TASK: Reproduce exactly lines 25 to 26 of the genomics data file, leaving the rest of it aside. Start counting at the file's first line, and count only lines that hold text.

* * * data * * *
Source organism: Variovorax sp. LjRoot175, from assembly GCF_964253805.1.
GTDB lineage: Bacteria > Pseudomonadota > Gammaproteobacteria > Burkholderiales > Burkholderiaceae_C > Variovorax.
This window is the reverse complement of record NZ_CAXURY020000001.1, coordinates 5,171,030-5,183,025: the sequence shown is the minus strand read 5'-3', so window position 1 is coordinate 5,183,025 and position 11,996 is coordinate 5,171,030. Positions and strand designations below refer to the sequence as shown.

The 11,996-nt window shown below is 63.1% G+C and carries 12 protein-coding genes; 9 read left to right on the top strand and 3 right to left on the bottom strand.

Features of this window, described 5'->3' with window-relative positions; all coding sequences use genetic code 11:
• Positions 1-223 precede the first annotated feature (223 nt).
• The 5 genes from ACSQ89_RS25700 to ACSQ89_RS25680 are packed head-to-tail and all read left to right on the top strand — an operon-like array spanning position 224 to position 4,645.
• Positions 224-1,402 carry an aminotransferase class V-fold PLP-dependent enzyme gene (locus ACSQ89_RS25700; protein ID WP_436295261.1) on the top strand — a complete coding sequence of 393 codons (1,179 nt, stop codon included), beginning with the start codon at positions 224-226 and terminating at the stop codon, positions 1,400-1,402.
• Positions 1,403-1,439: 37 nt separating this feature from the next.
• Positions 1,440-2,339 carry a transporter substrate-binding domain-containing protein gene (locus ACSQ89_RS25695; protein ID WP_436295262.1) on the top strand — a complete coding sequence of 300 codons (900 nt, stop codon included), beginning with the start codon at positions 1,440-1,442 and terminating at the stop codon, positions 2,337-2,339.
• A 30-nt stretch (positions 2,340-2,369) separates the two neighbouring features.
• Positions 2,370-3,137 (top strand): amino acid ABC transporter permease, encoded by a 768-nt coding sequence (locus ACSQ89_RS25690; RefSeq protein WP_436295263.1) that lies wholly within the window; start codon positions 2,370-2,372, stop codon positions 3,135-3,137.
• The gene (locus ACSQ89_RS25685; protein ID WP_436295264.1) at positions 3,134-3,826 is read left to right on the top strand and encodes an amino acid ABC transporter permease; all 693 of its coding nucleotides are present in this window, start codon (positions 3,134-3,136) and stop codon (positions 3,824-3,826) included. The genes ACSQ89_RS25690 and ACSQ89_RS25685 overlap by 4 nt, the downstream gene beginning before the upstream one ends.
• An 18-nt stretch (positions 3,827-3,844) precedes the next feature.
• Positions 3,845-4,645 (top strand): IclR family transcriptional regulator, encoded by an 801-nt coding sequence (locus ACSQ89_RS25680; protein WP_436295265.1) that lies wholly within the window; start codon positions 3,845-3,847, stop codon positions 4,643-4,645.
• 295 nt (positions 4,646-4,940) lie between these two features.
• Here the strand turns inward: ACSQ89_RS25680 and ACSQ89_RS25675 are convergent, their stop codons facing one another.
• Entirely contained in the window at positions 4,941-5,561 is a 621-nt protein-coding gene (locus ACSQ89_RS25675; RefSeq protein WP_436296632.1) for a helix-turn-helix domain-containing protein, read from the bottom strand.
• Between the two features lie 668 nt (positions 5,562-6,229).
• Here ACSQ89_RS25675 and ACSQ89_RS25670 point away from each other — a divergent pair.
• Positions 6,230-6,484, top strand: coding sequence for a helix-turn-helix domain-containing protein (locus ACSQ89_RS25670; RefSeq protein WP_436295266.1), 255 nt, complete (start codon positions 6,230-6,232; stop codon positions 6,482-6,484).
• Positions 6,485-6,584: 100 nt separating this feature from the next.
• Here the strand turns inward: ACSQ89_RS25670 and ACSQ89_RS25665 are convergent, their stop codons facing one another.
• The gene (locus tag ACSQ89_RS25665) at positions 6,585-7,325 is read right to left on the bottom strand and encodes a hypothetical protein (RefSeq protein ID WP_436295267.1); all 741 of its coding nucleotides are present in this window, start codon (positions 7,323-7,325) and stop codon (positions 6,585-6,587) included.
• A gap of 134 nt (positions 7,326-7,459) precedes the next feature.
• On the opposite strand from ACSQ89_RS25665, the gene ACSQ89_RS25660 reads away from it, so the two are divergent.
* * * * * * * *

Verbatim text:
• A gap of 134 nt (positions 7,326-7,459) precedes the next feature.
• On the opposite strand from ACSQ89_RS25665, the gene ACSQ89_RS25660 reads away from it, so the two are divergent.